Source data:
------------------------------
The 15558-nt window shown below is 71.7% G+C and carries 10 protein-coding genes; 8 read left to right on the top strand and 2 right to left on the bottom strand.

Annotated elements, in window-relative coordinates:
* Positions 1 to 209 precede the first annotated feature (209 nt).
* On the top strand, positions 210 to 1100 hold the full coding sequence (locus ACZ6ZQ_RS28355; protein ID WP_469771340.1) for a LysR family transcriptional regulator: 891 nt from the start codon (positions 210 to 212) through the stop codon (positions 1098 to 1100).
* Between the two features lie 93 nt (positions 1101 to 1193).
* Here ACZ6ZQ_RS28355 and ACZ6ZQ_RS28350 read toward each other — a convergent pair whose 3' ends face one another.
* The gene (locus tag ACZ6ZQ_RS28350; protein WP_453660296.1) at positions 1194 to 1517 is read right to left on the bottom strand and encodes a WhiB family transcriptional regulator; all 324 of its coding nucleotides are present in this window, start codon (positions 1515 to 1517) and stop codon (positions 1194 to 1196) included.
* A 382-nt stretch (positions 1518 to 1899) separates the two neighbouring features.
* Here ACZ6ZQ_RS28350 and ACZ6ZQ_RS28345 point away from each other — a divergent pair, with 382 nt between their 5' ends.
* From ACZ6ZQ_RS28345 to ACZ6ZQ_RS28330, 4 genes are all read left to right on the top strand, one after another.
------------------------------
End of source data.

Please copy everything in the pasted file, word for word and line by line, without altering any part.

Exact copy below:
The 15558-nt window shown below is 71.7% G+C and carries 10 protein-coding genes; 8 read left to right on the top strand and 2 right to left on the bottom strand.

Annotated elements, in window-relative coordinates:
* Positions 1 to 209 precede the first annotated feature (209 nt).
* On the top strand, positions 210 to 1100 hold the full coding sequence (locus ACZ6ZQ_RS28355; protein ID WP_469771340.1) for a LysR family transcriptional regulator: 891 nt from the start codon (positions 210 to 212) through the stop codon (positions 1098 to 1100).
* Between the two features lie 93 nt (positions 1101 to 1193).
* Here ACZ6ZQ_RS28355 and ACZ6ZQ_RS28350 read toward each other — a convergent pair whose 3' ends face one another.
* The gene (locus tag ACZ6ZQ_RS28350; protein WP_453660296.1) at positions 1194 to 1517 is read right to left on the bottom strand and encodes a WhiB family transcriptional regulator; all 324 of its coding nucleotides are present in this window, start codon (positions 1515 to 1517) and stop codon (positions 1194 to 1196) included.
* A 382-nt stretch (positions 1518 to 1899) separates the two neighbouring features.
* Here ACZ6ZQ_RS28350 and ACZ6ZQ_RS28345 point away from each other — a divergent pair, with 382 nt between their 5' ends.
* From ACZ6ZQ_RS28345 to ACZ6ZQ_RS28330, 4 genes are all read left to right on the top strand, one after another.